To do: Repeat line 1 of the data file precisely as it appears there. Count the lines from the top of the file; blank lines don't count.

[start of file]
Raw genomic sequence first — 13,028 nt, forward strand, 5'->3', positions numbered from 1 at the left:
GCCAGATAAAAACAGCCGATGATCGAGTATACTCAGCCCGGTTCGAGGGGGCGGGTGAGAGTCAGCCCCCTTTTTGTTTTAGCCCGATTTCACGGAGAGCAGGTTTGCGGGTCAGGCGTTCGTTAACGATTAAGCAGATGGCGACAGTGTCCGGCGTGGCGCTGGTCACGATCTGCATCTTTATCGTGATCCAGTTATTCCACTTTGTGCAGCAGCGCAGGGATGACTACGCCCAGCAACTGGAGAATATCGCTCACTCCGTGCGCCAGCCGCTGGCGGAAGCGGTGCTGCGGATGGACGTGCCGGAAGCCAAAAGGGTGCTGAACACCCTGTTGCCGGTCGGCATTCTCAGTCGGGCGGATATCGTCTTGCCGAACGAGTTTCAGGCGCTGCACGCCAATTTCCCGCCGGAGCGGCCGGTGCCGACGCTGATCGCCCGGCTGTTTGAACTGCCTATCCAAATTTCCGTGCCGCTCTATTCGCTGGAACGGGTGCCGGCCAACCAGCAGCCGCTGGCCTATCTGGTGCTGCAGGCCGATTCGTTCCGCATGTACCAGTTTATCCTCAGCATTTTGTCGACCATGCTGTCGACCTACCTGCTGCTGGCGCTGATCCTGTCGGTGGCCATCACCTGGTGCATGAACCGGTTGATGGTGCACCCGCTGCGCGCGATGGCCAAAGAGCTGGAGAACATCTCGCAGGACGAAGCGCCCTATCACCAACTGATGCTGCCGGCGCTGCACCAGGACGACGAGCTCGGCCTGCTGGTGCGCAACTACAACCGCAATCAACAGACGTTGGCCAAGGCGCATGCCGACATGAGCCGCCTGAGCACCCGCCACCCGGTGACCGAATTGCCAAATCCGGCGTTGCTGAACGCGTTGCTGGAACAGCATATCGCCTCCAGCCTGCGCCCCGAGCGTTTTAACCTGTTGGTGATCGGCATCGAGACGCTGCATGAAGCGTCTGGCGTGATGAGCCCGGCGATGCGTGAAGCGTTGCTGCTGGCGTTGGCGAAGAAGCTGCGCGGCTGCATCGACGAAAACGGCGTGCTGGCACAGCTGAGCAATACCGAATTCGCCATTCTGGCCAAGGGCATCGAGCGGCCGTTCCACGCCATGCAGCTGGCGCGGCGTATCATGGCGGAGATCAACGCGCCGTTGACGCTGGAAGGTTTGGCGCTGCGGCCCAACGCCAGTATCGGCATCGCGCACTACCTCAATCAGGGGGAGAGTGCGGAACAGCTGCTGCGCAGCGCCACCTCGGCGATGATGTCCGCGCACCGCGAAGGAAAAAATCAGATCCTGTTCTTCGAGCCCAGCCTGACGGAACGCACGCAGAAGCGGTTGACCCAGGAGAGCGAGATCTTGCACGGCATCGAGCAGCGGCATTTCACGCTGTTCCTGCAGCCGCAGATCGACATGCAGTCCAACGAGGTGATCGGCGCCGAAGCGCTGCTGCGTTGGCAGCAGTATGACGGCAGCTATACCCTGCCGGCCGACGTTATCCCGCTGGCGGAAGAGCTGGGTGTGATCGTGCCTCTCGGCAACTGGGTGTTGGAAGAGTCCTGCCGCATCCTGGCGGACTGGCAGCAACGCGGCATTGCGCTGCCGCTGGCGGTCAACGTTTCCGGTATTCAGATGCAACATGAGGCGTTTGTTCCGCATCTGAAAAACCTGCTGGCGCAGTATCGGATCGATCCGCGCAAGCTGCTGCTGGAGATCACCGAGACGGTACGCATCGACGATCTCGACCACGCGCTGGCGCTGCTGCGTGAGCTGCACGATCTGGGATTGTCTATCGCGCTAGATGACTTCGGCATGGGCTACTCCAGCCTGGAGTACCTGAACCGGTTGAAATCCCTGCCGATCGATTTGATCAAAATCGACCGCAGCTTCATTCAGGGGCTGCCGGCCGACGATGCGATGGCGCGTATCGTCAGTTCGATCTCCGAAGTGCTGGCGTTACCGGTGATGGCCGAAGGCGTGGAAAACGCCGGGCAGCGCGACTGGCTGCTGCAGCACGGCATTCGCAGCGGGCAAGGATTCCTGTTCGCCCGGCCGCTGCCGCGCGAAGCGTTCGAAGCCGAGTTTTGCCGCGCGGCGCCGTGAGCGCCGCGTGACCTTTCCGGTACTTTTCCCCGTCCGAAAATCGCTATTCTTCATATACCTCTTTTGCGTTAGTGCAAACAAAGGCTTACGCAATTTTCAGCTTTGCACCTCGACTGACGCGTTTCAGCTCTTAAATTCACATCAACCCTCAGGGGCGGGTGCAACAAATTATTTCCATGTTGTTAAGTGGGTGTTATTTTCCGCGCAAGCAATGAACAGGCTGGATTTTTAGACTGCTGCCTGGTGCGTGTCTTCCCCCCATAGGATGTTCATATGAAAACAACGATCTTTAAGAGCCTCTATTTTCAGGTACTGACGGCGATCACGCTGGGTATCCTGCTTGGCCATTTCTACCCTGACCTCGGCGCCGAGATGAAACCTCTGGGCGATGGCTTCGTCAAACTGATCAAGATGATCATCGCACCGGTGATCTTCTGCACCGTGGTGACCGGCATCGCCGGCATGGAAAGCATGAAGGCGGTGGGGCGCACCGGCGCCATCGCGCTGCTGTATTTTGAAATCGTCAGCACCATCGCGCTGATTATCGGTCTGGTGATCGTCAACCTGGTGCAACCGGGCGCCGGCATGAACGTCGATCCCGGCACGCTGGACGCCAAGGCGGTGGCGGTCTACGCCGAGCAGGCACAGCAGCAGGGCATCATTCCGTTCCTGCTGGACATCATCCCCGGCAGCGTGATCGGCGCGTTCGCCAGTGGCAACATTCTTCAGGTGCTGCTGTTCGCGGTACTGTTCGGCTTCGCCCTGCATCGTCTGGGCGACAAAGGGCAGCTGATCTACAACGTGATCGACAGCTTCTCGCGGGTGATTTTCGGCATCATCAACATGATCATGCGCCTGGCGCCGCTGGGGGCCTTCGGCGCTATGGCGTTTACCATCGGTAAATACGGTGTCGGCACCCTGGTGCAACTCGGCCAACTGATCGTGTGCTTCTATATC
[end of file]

Raw genomic sequence first — 13,028 nt, forward strand, 5'->3', positions numbered from 1 at the left: